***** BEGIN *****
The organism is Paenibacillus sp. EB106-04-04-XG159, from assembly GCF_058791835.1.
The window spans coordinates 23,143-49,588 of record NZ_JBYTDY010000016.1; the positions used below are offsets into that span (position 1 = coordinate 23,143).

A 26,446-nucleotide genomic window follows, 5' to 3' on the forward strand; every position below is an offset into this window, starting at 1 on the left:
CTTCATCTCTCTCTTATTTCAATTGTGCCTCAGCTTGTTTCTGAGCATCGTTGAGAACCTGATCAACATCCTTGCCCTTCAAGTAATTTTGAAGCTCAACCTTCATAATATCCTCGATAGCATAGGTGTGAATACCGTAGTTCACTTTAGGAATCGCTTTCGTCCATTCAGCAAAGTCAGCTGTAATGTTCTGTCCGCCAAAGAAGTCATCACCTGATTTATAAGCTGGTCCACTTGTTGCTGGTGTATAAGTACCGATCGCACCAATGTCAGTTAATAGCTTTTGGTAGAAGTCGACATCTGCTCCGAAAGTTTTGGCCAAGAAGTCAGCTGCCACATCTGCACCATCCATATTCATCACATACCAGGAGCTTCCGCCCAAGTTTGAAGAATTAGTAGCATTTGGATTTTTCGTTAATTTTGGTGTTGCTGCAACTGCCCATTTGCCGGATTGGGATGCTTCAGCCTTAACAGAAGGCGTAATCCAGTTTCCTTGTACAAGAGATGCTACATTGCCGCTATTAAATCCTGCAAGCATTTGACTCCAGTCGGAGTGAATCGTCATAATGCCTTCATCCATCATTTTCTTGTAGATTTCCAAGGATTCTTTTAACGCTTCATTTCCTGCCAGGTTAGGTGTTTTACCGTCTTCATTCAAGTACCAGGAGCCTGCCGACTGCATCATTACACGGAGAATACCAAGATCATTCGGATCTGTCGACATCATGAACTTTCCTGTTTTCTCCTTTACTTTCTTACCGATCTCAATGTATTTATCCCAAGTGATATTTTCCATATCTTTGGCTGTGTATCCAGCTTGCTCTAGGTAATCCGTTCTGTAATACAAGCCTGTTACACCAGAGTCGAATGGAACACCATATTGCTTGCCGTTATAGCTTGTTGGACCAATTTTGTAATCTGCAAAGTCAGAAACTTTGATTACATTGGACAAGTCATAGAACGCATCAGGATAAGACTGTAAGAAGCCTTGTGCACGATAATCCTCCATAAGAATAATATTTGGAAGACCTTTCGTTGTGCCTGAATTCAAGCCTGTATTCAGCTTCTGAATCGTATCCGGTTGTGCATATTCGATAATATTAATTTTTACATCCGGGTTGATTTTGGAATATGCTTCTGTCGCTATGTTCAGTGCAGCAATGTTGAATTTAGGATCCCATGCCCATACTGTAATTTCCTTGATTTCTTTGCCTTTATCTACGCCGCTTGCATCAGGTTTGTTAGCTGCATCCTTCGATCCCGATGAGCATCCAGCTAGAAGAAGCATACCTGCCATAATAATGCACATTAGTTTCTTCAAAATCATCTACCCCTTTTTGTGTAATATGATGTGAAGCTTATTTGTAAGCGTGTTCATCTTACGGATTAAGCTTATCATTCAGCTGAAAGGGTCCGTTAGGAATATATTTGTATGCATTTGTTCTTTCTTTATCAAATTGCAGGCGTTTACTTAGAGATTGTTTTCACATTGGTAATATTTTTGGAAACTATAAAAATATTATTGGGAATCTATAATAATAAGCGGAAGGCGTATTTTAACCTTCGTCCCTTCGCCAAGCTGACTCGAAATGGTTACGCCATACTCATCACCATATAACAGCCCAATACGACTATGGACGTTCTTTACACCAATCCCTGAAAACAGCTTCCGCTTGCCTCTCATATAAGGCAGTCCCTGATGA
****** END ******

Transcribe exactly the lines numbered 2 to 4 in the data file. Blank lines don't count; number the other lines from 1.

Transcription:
The window spans coordinates 23,143-49,588 of record NZ_JBYTDY010000016.1; the positions used below are offsets into that span (position 1 = coordinate 23,143).

A 26,446-nucleotide genomic window follows, 5' to 3' on the forward strand; every position below is an offset into this window, starting at 1 on the left:
CTTCATCTCTCTCTTATTTCAATTGTGCCTCAGCTTGTTTCTGAGCATCGTTGAGAACCTGATCAACATCCTTGCCCTTCAAGTAATTTTGAAGCTCAACCTTCATAATATCCTCGATAGCATAGGTGTGAATACCGTAGTTCACTTTAGGAATCGCTTTCGTCCATTCAGCAAAGTCAGCTGTAATGTTCTGTCCGCCAAAGAAGTCATCACCTGATTTATAAGCTGGTCCACTTGTTGCTGGTGTATAAGTACCGATCGCACCAATGTCAGTTAATAGCTTTTGGTAGAAGTCGACATCTGCTCCGAAAGTTTTGGCCAAGAAGTCAGCTGCCACATCTGCACCATCCATATTCATCACATACCAGGAGCTTCCGCCCAAGTTTGAAGAATTAGTAGCATTTGGATTTTTCGTTAATTTTGGTGTTGCTGCAACTGCCCATTTGCCGGATTGGGATGCTTCAGCCTTAACAGAAGGCGTAATCCAGTTTCCTTGTACAAGAGATGCTACATTGCCGCTATTAAATCCTGCAAGCATTTGACTCCAGTCGGAGTGAATCGTCATAATGCCTTCATCCATCATTTTCTTGTAGATTTCCAAGGATTCTTTTAACGCTTCATTTCCTGCCAGGTTAGGTGTTTTACCGTCTTCATTCAAGTACCAGGAGCCTGCCGACTGCATCATTACACGGAGAATACCAAGATCATTCGGATCTGTCGACATCATGAACTTTCCTGTTTTCTCCTTTACTTTCTTACCGATCTCAATGTATTTATCCCAAGTGATATTTTCCATATCTTTGGCTGTGTATCCAGCTTGCTCTAGGTAATCCGTTCTGTAATACAAGCCTGTTACACCAGAGTCGAATGGAACACCATATTGCTTGCCGTTATAGCTTGTTGGACCAATTTTGTAATCTGCAAAGTCAGAAACTTTGATTACATTGGACAAGTCATAGAACGCATCAGGATAAGACTGTAAGAAGCCTTGTGCACGATAATCCTCCATAAGAATAATATTTGGAAGACCTTTCGTTGTGCCTGAATTCAAGCCTGTATTCAGCTTCTGAATCGTATCCGGTTGTGCATATTCGATAATATTAATTTTTACATCCGGGTTGATTTTGGAATATGCTTCTGTCGCTATGTTCAGTGCAGCAATGTTGAATTTAGGATCCCATGCCCATACTGTAATTTCCTTGATTTCTTTGCCTTTATCTACGCCGCTTGCATCAGGTTTGTTAGCTGCATCCTTCGATCCCGATGAGCATCCAGCTAGAAGAAGCATACCTGCCATAATAATGCACATTAGTTTCTTCAAAATCATCTACCCCTTTTTGTGTAATATGATGTGAAGCTTATTTGTAAGCGTGTTCATCTTACGGATTAAGCTTATCATTCAGCTGAAAGGGTCCGTTAGGAATATATTTGTATGCATTTGTTCTTTCTTTATCAAATTGCAGGCGTTTACTTAGAGATTGTTTTCACATTGGTAATATTTTTGGAAACTATAAAAATATTATTGGGAATCTATAATAATAAGCGGAAGGCGTATTTTAACCTTCGTCCCTTCGCCAAGCTGACTCGAAATGGTTACGCCATACTCATCACCATATAACAGCCCAATACGACTATGGACGTTCTTTACACCAATCCCTGAAAACAGCTTCCGCTTGCCTCTCATATAAGGCAGTCCCTGATGA